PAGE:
Two days before classes begin, the band runs through its game day warm-up routine, capped by marching to Spartan Stadium and having an “in-stands” rehearsal to prepare for Friday night’s opening game against Western Michigan University.
A final game-day uniform inspection before the march to Spartan Stadium requires special attention paid to freshmen about to experience their first live public performance at MSU.
The last attention to uniform detail before marching to Spartan Stadium is always putting on the spats.
Associate Director Cormac Cannon (far right) and Director John Madden share a word as they lead the 2013 Spartan Marching Band in its traditional march to Spartan Stadium before the game.
Listen to the football pregame performance
Color Guard member Hannah Walker is a model of intensity during the band’s traditional march between Adams Field and Spartan Stadium as they play “The Series.”
Members of the Spartan Marching Band huddle in the heat just outside the stadium tunnel as they prepare to explode onto the field for the pregame show.
Hot and dripping wet already from the steamy march to the stadium in wool uniforms, members of the band deal with pregame thoughts in their own way.
The student section at Spartan Stadium roars its approval as the band concludes its pregame show with the MSU Fight Song.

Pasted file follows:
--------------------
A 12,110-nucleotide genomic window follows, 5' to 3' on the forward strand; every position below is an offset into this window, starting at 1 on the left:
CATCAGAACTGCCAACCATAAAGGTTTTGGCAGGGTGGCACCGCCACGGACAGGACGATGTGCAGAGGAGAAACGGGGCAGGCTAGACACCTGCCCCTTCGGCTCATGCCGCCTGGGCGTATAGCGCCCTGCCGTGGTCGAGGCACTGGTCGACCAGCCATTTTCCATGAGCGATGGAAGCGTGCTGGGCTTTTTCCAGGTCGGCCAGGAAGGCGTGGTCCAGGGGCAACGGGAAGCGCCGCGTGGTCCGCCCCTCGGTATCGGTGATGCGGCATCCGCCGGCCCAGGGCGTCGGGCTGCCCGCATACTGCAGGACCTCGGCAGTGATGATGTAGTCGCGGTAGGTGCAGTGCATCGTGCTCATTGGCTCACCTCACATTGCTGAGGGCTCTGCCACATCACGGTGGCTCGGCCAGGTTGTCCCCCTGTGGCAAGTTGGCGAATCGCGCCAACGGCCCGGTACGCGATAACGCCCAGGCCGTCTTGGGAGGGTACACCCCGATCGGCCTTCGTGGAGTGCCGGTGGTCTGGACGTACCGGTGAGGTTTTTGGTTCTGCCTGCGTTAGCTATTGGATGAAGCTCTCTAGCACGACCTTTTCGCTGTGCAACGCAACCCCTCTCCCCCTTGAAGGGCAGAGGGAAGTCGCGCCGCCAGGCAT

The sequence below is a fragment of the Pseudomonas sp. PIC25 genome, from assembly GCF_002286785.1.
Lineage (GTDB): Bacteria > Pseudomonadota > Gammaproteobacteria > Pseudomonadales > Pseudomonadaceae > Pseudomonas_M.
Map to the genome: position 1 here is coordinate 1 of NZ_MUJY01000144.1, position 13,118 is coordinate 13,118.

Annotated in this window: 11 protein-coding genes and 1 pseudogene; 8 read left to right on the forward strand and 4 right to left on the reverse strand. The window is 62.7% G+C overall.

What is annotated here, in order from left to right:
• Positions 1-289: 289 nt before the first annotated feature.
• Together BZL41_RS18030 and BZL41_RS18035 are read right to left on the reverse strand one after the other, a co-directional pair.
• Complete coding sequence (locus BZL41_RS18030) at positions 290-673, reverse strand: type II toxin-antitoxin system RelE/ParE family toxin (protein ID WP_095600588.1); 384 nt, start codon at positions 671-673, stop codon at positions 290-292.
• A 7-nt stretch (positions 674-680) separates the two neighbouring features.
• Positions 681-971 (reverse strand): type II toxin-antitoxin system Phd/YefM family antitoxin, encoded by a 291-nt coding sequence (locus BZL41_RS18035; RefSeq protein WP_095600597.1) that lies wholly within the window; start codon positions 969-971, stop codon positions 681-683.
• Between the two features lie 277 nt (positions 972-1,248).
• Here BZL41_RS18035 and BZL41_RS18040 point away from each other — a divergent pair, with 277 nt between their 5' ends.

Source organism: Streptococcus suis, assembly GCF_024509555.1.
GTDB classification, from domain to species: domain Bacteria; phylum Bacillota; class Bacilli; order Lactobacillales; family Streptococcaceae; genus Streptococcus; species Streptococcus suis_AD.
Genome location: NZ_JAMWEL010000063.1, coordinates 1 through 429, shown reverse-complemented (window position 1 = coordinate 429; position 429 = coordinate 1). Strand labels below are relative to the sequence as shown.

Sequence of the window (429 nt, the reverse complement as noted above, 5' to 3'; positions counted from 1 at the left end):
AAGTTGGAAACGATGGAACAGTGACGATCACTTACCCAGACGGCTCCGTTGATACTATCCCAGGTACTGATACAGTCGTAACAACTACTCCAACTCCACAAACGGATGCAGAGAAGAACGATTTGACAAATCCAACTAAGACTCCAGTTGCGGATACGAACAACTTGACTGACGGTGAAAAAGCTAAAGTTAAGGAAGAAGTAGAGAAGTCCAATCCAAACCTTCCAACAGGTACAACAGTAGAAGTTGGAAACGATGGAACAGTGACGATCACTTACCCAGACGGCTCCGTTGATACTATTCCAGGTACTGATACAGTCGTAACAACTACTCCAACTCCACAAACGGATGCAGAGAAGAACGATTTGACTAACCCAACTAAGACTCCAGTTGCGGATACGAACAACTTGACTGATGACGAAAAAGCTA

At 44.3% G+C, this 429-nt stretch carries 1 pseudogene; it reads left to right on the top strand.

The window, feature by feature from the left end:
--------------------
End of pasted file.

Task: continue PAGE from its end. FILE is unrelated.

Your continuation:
Stadium lights twinkle off the trumpet section during the halftime show.
All eyes are on Director John Madden as he signals the next song to the 300-piece Spartan Marching Band.
Listen to the moment in the rain
The trombone players bring forth a wall of sound from the stands.
Storm clouds roll in from the northwest as the Spartan Marching Band majorettes cheer on the MSU football team during the season opener against Western Michigan University on August 30.
Cymbal players Graham Goble and Kate Bailey happily endure a refreshing deluge of rain just before lightning delays the game. A little water is nothing to the battle-tested band.
Director John Madden—slightly drenched—smiles from his post.
Shining lights at Spartan Stadium act as a beacon for the 2013 Spartan Marching Band as it wraps a demanding, yet spirited preseason.
A June birthday bash in New York City for MSU alumnus and financial services executive Merritt Lutz wasn’t intended to be a surprise party. But it was an unexpected and emotional moment when members of the Spartan Marching Band drum line performed a celebratory solo on drums emblazoned with Lutz’s initials to show their appreciation for his support.
More than 40 years ago, Lutz was able to fulfill his dream of playing with the Spartan Marching Band drum line at MSU with the support of a scholarship. Today, he and his wife, Candy, help current Spartans achieve their dreams by giving to the MSU College of Music, and Lutz has established the Spartan Championship Drums Endowment to fund travel for drum line competitions.
Lutz credits his alma mater for his personal and professional success and wants to help fellow Spartans experience what he did.
“I would say Michigan State had everything to do with any success I have now and a lot of my happiness,” says Lutz. “It changed my life.”
Although he no longer marches with the band, Lutz’s musical contribution can be heard every football game day. He helped write the drum cadence “The Series,” which is performed by the Spartan Marching Band every time they march from Adams Field to Spartan Stadium and back.